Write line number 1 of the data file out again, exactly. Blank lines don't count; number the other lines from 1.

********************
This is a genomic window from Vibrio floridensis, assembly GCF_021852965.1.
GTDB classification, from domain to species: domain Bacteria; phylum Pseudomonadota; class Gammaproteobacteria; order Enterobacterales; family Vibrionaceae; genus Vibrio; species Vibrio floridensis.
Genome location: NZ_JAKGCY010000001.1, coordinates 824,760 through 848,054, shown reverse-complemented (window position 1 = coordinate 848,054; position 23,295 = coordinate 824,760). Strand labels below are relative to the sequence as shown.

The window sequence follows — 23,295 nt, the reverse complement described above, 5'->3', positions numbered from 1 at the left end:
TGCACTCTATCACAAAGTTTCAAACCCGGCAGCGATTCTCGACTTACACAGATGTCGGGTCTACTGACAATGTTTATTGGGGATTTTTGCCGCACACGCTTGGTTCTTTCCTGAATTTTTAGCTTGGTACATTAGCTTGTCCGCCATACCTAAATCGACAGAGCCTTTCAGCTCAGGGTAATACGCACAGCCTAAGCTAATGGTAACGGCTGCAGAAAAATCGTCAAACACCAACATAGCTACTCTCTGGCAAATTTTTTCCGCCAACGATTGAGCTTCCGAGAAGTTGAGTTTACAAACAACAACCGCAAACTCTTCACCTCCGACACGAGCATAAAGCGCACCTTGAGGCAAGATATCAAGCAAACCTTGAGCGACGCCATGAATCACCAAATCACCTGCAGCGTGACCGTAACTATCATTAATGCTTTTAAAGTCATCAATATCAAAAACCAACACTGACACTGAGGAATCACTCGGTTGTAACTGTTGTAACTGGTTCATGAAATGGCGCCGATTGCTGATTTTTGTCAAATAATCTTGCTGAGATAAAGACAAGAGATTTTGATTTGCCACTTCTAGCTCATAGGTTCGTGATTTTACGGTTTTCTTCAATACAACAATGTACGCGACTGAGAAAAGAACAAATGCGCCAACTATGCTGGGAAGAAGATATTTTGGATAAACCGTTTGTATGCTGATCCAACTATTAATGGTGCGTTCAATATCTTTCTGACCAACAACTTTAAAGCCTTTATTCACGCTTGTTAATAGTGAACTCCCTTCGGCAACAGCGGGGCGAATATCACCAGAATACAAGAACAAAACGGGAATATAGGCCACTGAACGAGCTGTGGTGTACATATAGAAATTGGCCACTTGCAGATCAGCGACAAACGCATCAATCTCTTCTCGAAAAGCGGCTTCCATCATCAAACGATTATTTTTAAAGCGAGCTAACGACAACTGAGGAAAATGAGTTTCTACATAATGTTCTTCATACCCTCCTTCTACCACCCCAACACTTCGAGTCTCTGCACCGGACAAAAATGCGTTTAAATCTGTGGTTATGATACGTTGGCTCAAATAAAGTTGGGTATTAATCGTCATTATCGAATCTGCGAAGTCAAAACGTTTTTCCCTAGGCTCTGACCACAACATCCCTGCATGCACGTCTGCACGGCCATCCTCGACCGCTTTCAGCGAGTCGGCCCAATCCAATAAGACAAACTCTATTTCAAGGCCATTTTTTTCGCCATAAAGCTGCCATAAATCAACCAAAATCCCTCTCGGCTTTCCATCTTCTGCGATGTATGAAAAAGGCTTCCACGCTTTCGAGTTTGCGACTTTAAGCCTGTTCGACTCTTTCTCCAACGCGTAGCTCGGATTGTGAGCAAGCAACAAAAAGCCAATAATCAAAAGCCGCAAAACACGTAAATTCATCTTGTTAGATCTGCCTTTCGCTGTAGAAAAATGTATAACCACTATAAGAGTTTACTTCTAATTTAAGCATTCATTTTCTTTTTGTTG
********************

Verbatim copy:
This is a genomic window from Vibrio floridensis, assembly GCF_021852965.1.